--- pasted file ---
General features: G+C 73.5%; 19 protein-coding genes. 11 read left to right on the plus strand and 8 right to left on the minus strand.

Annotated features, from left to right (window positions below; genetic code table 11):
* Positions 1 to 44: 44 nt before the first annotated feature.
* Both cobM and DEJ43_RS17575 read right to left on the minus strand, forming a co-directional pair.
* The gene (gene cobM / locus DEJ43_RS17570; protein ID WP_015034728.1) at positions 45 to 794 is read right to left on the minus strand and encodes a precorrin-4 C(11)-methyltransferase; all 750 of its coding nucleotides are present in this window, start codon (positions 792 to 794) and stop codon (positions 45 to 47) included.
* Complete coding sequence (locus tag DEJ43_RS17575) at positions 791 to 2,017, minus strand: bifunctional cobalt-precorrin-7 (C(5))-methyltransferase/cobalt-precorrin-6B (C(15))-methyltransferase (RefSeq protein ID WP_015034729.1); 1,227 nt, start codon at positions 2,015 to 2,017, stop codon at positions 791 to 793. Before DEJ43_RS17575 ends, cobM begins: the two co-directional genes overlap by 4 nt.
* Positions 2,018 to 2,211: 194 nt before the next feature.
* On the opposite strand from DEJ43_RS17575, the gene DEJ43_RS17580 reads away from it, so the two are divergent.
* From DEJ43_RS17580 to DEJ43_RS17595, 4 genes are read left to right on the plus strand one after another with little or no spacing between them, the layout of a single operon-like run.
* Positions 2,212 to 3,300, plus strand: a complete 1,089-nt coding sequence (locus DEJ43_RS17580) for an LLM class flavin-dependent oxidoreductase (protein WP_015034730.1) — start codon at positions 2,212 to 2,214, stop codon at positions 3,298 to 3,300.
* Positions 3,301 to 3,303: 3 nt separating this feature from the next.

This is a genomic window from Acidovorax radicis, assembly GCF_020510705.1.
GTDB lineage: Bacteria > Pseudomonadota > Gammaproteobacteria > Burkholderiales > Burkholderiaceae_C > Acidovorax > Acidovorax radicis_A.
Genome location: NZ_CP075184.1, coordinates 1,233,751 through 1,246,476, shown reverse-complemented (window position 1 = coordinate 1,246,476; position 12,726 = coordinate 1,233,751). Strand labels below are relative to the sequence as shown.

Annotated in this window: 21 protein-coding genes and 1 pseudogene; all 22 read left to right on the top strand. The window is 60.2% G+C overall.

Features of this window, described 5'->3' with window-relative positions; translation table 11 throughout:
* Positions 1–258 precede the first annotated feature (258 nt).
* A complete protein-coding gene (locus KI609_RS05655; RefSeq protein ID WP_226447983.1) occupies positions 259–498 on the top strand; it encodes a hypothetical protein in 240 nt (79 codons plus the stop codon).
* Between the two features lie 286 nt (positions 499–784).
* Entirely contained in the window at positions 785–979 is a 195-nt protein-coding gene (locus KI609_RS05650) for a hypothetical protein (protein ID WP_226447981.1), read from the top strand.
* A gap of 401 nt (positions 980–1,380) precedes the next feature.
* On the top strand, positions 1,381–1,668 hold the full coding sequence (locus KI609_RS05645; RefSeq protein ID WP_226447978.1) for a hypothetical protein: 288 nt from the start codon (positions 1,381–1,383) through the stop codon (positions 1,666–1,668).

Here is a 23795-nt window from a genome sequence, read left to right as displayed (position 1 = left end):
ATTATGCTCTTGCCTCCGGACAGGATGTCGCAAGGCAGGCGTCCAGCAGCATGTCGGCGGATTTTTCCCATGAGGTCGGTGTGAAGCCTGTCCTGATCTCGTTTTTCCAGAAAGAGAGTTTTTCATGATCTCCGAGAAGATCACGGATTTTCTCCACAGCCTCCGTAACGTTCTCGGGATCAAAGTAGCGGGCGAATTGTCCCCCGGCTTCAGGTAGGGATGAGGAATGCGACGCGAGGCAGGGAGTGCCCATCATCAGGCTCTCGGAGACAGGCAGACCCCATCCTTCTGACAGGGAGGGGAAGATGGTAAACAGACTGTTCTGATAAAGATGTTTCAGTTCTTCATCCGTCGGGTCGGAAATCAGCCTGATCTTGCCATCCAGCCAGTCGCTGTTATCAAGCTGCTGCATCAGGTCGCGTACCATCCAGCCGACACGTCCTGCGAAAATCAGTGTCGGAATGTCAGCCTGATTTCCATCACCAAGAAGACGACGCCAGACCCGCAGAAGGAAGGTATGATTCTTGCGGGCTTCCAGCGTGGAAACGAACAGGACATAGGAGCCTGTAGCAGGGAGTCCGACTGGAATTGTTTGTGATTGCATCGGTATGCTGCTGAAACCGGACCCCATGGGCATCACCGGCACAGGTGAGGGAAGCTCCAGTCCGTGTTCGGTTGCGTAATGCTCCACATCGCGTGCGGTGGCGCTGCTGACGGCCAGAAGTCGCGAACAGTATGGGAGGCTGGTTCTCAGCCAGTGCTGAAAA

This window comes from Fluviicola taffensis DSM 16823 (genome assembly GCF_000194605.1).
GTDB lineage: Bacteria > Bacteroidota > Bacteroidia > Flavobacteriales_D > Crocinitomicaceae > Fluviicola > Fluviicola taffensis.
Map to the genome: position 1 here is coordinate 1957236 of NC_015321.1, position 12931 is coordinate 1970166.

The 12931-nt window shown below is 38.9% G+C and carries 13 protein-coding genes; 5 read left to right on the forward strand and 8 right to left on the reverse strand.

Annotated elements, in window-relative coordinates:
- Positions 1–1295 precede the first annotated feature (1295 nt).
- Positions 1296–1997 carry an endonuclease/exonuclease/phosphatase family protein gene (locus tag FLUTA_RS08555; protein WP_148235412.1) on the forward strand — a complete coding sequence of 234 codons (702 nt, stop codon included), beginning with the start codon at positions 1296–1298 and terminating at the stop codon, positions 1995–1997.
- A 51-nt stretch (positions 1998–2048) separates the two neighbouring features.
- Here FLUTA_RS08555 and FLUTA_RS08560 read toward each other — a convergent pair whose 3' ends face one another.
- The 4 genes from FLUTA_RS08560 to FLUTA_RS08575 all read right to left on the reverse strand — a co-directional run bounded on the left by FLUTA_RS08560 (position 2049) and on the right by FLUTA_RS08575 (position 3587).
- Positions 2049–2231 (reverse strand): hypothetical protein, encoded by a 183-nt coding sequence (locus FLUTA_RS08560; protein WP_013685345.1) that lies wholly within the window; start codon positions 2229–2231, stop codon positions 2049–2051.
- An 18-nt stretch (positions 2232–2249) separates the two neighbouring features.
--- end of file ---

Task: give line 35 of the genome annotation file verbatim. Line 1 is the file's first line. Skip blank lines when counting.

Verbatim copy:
- Positions 2049–2231 (reverse strand): hypothetical protein, encoded by a 183-nt coding sequence (locus FLUTA_RS08560; protein WP_013685345.1) that lies wholly within the window; start codon positions 2229–2231, stop codon positions 2049–2051.